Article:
Spotlighting Pan-African Poetry

Biography

John Eppel

Featured Poem:

Christmas in Bulawayo & A SUBURBAN NIGHT IN AUGUST

Enlarge poem

A SUBURBAN NIGHT IN AUGUST
The distant all-night drum, a dripping tap,
a scops owl mimicking the creak of sap
rising. Dombeyas cream the bushy verge,
a tilted Southern Cross returns the surge
of hope in every second Hillside house.

The world is waiting, trembling like a mouse
as you, unconscious of the cricket’s rasp,
in warm socks and striped pyjamas, unclasp
your hair, give it a tousle, set it free,
smiling at him the way you smiled at me.

CHRISTMAS IN BULAWAYO
A hallelujah of Heuglin’s robins
wakes me from a troubled sleep, troubled not
by regrets or misgivings but by hymns,
hymns of mosquitoes, high-pitched, pin-thin; prick
of crickets, strident cicadas, squirrels
bickering; and the blessing of soft rain
on a tin roof. Smell the frangipanis –
their blossoms, the milk of their bark, rotting
leaves, rotting into humus, life-giving
soil – earthworms, chongololos, flying ants;
and smell that neighbourly ham: pineapple,
cloves; basted with beer and honey: baking.

Expectant pets get meaty bones, rubber
toys, kapenta soaked in leftover soup.
Here comes the postman for his Christmas box,
here the garbage men, ZESA, WATER; queues
and queues of the homeless, the unemployed,
the downtrodden, the hungry and thirsty,
the poor in spirit, the mourners, the meek,
the merciful, the peacemakers, the pure
in heart, the righteous; for theirs is the love
of a Jewish man who was sacrificed
so we may celebrate his birth, and so
we may learn that death makes life beautiful.

John _ BADILISHA

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Biography

John Eppel, born in 1947, is an English teacher in Bulawayo. He published his first poems in the 1960s, in Two Tone, and his first collection, Spoils of War, in 1989. John won the Ingrid Jonker Prize for Poetry for Spoils of War, and the M-Net prize for his first novel, D G G Berry’s The Great North Road. His second novel, Hatchings, was chosen for the series in the Times Literary Supplement of the most significant books to have come out of Africa. His other novels are The Giraffe Man, The Curse of the Ripe Tomato, The Holy Innocents, Absent: The English Teacher, Traffickings and The Boy Who Loved Camping.

John’s other poetry collections are Sonata for Matabeleland, Selected Poems: 1965-1995 and Songs My Country Taught Me. Two collections of his poetry and short stories have been published: The Caruso of Colleen Bawn and White Man Crawling.
Poems and short stories of Eppel’s have appeared online and in many anthologies and journals, and his recent collaborations with other writers include Together, with Julius Chingono, Hewn from the Rock, with Philani A Nyoni, and Textures, with Togara Muzanenhamo.

John Eppel

John _ BADILISHA
John _ BADILISHA

Biography

John Eppel, born in 1947, is an English teacher in Bulawayo. He published his first poems in the 1960s, in Two Tone, and his first collection, Spoils of War, in 1989. John won the Ingrid Jonker Prize for Poetry for Spoils of War, and the M-Net prize for his first novel, D G G Berry’s The Great North Road. His second novel, Hatchings, was chosen for the series in the Times Literary Supplement of the most significant books to have come out of Africa. His other novels are The Giraffe Man, The Curse of the Ripe Tomato, The Holy Innocents, Absent: The English Teacher, Traffickings and The Boy Who Loved Camping.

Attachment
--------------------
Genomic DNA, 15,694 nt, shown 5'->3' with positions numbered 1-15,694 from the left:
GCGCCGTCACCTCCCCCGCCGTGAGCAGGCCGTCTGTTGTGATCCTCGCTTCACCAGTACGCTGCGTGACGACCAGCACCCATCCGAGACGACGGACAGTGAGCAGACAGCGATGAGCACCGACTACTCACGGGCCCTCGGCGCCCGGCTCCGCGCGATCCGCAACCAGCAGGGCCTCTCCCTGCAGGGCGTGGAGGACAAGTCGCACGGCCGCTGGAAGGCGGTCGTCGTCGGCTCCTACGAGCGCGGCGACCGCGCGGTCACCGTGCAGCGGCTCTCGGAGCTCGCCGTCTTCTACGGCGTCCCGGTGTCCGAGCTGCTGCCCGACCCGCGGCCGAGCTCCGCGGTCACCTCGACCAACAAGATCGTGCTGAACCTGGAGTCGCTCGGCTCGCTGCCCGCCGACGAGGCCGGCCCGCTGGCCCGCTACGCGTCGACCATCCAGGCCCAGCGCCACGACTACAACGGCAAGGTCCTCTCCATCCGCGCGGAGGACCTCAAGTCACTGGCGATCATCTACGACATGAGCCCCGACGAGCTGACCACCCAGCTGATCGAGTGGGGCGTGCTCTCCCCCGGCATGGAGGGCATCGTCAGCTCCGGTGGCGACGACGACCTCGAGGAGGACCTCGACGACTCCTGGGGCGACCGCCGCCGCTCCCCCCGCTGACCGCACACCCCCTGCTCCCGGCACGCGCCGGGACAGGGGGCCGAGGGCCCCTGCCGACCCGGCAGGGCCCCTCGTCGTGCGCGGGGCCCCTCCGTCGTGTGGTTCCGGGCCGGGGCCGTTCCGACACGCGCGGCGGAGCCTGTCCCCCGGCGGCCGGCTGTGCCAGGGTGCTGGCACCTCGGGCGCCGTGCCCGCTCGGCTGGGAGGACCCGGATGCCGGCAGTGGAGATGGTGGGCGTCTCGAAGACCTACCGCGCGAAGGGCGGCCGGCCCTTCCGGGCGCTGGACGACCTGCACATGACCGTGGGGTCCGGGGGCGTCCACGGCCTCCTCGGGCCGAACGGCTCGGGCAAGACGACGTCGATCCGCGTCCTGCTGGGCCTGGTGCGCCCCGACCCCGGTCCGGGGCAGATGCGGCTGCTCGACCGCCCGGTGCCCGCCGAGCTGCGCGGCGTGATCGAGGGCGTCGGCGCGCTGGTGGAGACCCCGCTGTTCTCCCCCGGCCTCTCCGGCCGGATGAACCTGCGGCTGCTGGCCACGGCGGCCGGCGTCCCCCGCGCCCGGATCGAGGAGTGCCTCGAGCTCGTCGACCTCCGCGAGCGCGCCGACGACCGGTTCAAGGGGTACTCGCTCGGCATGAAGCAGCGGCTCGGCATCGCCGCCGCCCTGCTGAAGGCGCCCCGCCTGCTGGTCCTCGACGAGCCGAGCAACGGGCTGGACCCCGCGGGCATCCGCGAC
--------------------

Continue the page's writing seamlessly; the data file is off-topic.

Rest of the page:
John’s other poetry collections are Sonata for Matabeleland, Selected Poems: 1965-1995 and Songs My Country Taught Me. Two collections of his poetry and short stories have been published: The Caruso of Colleen Bawn and White Man Crawling.
Poems and short stories of Eppel’s have appeared online and in many anthologies and journals, and his recent collaborations with other writers include Together, with Julius Chingono, Hewn from the Rock, with Philani A Nyoni, and Textures, with Togara Muzanenhamo.

Featured Poem:

Christmas in Bulawayo & A SUBURBAN NIGHT IN AUGUST

Enlarge poem

A SUBURBAN NIGHT IN AUGUST
The distant all-night drum, a dripping tap,
a scops owl mimicking the creak of sap
rising. Dombeyas cream the bushy verge,
a tilted Southern Cross returns the surge
of hope in every second Hillside house.

The world is waiting, trembling like a mouse
as you, unconscious of the cricket’s rasp,
in warm socks and striped pyjamas, unclasp
your hair, give it a tousle, set it free,
smiling at him the way you smiled at me.

CHRISTMAS IN BULAWAYO
A hallelujah of Heuglin’s robins
wakes me from a troubled sleep, troubled not
by regrets or misgivings but by hymns,
hymns of mosquitoes, high-pitched, pin-thin; prick
of crickets, strident cicadas, squirrels
bickering; and the blessing of soft rain
on a tin roof. Smell the frangipanis –
their blossoms, the milk of their bark, rotting
leaves, rotting into humus, life-giving
soil – earthworms, chongololos, flying ants;
and smell that neighbourly ham: pineapple,
cloves; basted with beer and honey: baking.

Expectant pets get meaty bones, rubber
toys, kapenta soaked in leftover soup.
Here comes the postman for his Christmas box,
here the garbage men, ZESA, WATER; queues
and queues of the homeless, the unemployed,
the downtrodden, the hungry and thirsty,
the poor in spirit, the mourners, the meek,
the merciful, the peacemakers, the pure
in heart, the righteous; for theirs is the love
of a Jewish man who was sacrificed
so we may celebrate his birth, and so
we may learn that death makes life beautiful.

How does this featured poem make you feel?

  • Amazement (0)
  • Pride (0)
  • Optimism (0)
  • Anger (0)
  • Delight (0)
  • Inspiration (0)
  • Reflection (2)
  • Captivation (0)
  • Peace (0)
  • Amusement (0)
  • Sorrow (0)
  • Vigour (0)
  • Hope (0)
  • Sadness (0)
  • Fear (0)
  • Jubilation (0)

Comments

Your email address will not be published.